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Full-Text Articles in Labor Relations

Massachusetts Education Partnership: Policy, Leadership, Labor-Management Collaboration, Nancy Peace, John W. Mccormack Graduate School Of Policy And Global Studies, University Of Massachusetts Boston, Edward J. Collins, Jr., Center For Public Management, University Of Massachusetts Boston Apr 2014

Massachusetts Education Partnership: Policy, Leadership, Labor-Management Collaboration, Nancy Peace, John W. Mccormack Graduate School Of Policy And Global Studies, University Of Massachusetts Boston, Edward J. Collins, Jr., Center For Public Management, University Of Massachusetts Boston

Office of Community Partnerships Posters

The Massachusetts Education Partnership (MEP) is a collaborative endeavor on the part of four education-related organizations representing teachers, superintendents, and school committees and four research institutions. By working together, the Partnership aims to improve student achievement through labor-management collaboration and to foster the development of collaborative cultures in Massachusetts school districts. As of March 1, 2014, the MEP has trained labor and management leaders from 34 school districts in interest-based bargaining (IBB) and provided intensive facilitation to seven school districts where labor and management are working collaboratively on a program or issue of their choosing.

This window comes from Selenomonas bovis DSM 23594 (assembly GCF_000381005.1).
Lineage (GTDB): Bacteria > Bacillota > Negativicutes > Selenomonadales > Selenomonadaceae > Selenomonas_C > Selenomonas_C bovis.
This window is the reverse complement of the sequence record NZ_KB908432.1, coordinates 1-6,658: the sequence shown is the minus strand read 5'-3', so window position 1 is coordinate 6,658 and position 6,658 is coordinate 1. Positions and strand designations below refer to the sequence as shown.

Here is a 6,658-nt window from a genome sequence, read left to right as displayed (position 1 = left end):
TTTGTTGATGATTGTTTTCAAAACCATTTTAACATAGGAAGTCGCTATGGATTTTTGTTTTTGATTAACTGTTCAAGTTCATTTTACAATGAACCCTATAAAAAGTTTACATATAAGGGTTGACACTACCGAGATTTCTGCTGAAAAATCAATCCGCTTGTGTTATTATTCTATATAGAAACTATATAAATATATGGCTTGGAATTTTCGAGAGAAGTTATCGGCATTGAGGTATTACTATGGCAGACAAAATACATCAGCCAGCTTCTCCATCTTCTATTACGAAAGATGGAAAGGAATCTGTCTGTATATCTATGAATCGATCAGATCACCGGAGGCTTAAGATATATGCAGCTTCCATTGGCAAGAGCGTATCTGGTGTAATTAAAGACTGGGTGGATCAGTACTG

Designing A Pre-Apprenticeship Model For Women Entering And Succeeding In The Construction Trades, Susan Moir Scd, Elizabeth Skidmore Sep 2004

Designing A Pre-Apprenticeship Model For Women Entering And Succeeding In The Construction Trades, Susan Moir Scd, Elizabeth Skidmore

Labor Studies Faculty Publication Series

It has been over a quarter century since the Carter administration set a goal of increasing the number of women working in the construction industry to 6.9% of the workforce. It is often overlooked that the stated intent of this policy initiative was for women to make up 25% of construction workers by the year 2000 (Eisenberg, 1999). While some isolated projects have met or exceeded the 6.9% target, the number of women working in the construction trades nationally increased in the first few years after 1979, but leveled off at under 3% in the early 1980’s ...